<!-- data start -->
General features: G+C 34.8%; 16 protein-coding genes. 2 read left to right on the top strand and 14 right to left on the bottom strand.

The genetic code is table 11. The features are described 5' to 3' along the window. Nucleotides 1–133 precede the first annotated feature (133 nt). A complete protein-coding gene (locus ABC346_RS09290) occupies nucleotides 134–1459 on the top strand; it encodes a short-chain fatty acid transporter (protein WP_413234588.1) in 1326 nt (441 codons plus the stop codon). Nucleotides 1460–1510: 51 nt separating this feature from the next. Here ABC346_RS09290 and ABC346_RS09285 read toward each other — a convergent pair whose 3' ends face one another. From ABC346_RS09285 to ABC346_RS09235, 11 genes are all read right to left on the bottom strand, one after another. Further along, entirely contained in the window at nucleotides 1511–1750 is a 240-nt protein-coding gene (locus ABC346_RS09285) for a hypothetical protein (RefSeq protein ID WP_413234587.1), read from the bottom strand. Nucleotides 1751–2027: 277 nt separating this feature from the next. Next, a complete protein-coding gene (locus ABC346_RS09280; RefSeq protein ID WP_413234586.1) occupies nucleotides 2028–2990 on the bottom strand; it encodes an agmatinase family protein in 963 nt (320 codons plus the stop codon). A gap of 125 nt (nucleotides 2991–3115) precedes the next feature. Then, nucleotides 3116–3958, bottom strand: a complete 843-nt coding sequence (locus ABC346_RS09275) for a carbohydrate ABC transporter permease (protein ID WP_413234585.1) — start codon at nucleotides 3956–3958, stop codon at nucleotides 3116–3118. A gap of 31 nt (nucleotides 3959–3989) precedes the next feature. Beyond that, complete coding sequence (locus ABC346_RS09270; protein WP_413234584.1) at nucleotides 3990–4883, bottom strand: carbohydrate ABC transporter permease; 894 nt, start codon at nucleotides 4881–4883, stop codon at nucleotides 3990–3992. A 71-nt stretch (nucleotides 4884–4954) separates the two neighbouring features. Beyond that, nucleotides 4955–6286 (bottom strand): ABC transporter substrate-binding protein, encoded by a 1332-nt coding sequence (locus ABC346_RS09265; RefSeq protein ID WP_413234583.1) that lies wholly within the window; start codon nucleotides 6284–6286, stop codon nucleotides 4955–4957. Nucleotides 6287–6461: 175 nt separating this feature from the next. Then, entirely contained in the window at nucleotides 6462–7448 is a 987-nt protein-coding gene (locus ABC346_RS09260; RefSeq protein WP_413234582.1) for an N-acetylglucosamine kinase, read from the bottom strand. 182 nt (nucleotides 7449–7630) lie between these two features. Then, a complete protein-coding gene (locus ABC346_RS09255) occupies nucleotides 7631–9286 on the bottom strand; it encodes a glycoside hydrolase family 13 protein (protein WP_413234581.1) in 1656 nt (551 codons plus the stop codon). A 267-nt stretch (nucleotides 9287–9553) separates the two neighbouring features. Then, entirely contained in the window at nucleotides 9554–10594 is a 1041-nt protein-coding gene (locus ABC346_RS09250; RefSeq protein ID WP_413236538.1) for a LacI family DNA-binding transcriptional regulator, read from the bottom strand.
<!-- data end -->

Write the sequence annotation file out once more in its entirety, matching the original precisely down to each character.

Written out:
General features: G+C 34.8%; 16 protein-coding genes. 2 read left to right on the top strand and 14 right to left on the bottom strand.

The genetic code is table 11. The features are described 5' to 3' along the window. Nucleotides 1–133 precede the first annotated feature (133 nt). A complete protein-coding gene (locus ABC346_RS09290) occupies nucleotides 134–1459 on the top strand; it encodes a short-chain fatty acid transporter (protein WP_413234588.1) in 1326 nt (441 codons plus the stop codon). Nucleotides 1460–1510: 51 nt separating this feature from the next. Here ABC346_RS09290 and ABC346_RS09285 read toward each other — a convergent pair whose 3' ends face one another. From ABC346_RS09285 to ABC346_RS09235, 11 genes are all read right to left on the bottom strand, one after another. Further along, entirely contained in the window at nucleotides 1511–1750 is a 240-nt protein-coding gene (locus ABC346_RS09285) for a hypothetical protein (RefSeq protein ID WP_413234587.1), read from the bottom strand. Nucleotides 1751–2027: 277 nt separating this feature from the next. Next, a complete protein-coding gene (locus ABC346_RS09280; RefSeq protein ID WP_413234586.1) occupies nucleotides 2028–2990 on the bottom strand; it encodes an agmatinase family protein in 963 nt (320 codons plus the stop codon). A gap of 125 nt (nucleotides 2991–3115) precedes the next feature. Then, nucleotides 3116–3958, bottom strand: a complete 843-nt coding sequence (locus ABC346_RS09275) for a carbohydrate ABC transporter permease (protein ID WP_413234585.1) — start codon at nucleotides 3956–3958, stop codon at nucleotides 3116–3118. A gap of 31 nt (nucleotides 3959–3989) precedes the next feature. Beyond that, complete coding sequence (locus ABC346_RS09270; protein WP_413234584.1) at nucleotides 3990–4883, bottom strand: carbohydrate ABC transporter permease; 894 nt, start codon at nucleotides 4881–4883, stop codon at nucleotides 3990–3992. A 71-nt stretch (nucleotides 4884–4954) separates the two neighbouring features. Beyond that, nucleotides 4955–6286 (bottom strand): ABC transporter substrate-binding protein, encoded by a 1332-nt coding sequence (locus ABC346_RS09265; RefSeq protein ID WP_413234583.1) that lies wholly within the window; start codon nucleotides 6284–6286, stop codon nucleotides 4955–4957. Nucleotides 6287–6461: 175 nt separating this feature from the next. Then, entirely contained in the window at nucleotides 6462–7448 is a 987-nt protein-coding gene (locus ABC346_RS09260; RefSeq protein WP_413234582.1) for an N-acetylglucosamine kinase, read from the bottom strand. 182 nt (nucleotides 7449–7630) lie between these two features. Then, a complete protein-coding gene (locus ABC346_RS09255) occupies nucleotides 7631–9286 on the bottom strand; it encodes a glycoside hydrolase family 13 protein (protein WP_413234581.1) in 1656 nt (551 codons plus the stop codon). A 267-nt stretch (nucleotides 9287–9553) separates the two neighbouring features. Then, entirely contained in the window at nucleotides 9554–10594 is a 1041-nt protein-coding gene (locus ABC346_RS09250; RefSeq protein ID WP_413236538.1) for a LacI family DNA-binding transcriptional regulator, read from the bottom strand.